3. Infosys does not appear to look for large acquisitions that are much needed to grow its consulting business.
Customers of consulting and system integration business are less price sensitive. Therefore, it is easier for Infosys to maintain pricing premiums in such areas. INFY's acquisition of Lodestone in September 2012 is a key step it took to move up the value chain. This type of deal is good, but INFY needs to do more acquisitions like this to really strengthen its consulting business. Its competitors have moved early on this, and INFY would need to move fast to catch the last train, as argued by Indian School of Business Assistant Professor of Strategy Raveendra Chittoor in his article. Bloomberg's interview with INFY's CEO on 1/24/2013 does reveal that Infosys is looking for firms to acquire. However, my understanding of the CEO's tone is that INFY is shopping for smaller firms in the products and platform business for public services in the U.S., and staff integration and culture fit are important. All of these make me think that large-scale overseas acquisitions are not likely to happen in the near future.
My model in May 2012 was based on an annual revenue growth rate of 10% between 2013 and 2017, and a 5% perpetual yearly growth rate on long-term FCF post-2017. Operating margin was assumed to stay at 28.63% over the next five years. Tax rates were predicted to increase by half a percentage point every year from 29% in 2013 to 31% in 2017, and stay at 31% thereafter.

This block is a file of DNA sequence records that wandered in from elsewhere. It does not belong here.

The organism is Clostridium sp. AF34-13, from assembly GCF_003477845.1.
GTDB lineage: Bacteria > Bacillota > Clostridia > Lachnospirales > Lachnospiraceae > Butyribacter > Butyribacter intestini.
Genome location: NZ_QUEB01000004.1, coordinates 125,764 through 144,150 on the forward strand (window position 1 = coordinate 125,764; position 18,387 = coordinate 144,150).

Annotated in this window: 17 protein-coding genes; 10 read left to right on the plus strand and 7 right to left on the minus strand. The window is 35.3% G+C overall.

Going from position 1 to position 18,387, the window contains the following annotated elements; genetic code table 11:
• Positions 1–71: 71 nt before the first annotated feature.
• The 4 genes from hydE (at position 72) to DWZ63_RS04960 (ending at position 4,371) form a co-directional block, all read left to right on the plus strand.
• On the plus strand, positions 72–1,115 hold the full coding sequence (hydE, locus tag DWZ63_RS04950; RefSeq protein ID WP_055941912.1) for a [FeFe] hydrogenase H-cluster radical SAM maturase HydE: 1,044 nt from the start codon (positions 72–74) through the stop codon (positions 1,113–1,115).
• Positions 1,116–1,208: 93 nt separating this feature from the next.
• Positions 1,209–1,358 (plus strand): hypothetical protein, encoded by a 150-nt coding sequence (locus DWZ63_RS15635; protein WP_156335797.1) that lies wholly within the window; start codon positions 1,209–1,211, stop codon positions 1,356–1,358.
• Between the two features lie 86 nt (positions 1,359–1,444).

I have rebuilt my model with a revised outlook on revenue growth, margins and tax rates. Below are my key model assumptions. Long-term cash flow growth is kept at 5%. Details about other model inputs and justifications about my assumptions can be found here. For cross-check, in the base scenario, INFY's EBIT margin decreases from 32.23% in the first nine months of F2013 to 29.82% in 2017, and its net margin decreases from 23.46% to 21.47% in 2017.
Table 3. Key Model Assumptions
First 9 months in F 2013
Effective tax rate
EBIT margin (base case)
Net margin (base case)
FCFF over revenue (base case)
FCFF over net income (base case)
I decided to use a cost of equity of 10.5% as opposed to 10% in the previous model because the stock market is riskier now than in May 2012. The S&P 500 and Dow Jones are trading near their all-time highs from October 2007, despite recent signs of a stagnant economy and weakening company fundamentals. The Fed decided to continue QE and keep interest rates at current levels after a two-day FOMC meeting ending on 1/30/2013. Its latest FOMC statement noted a slowdown in economic growth around year-end, as the fourth quarter GDP dropped by an annual rate of 0.1 percent, the worst performance since Q2 2009. Chart 2 shows that earnings and revenue growth rates of S&P 500 companies have come to a halt over the past two quarters. The disconnect between Fed-policy-driven optimism and the realities of the economy convince me that downside risk outweighs upside potential in the near term. Infosys, as a typical cyclical stock, could be hit very hard in a market pullback.
Chart 2. S&P 500 Earnings & Revenue Growth
(click to enlarge)
Source: Earnings, Revenue, & Valuations: S&P 500 Sectors. Updated as of January 30, 2013. Yardeni.com
My model projects the fair value to be around $55 a share in the base case scenario. The $3 discount based on the current price of $52 does not offer much margin of safety. Furthermore, considering a possible 10%-15% pullback in the near term, I would recommend avoiding this cyclical stock, as it carries too much downside risk at the moment.
Fair value estimate per share
Upside Potential/Downside Risk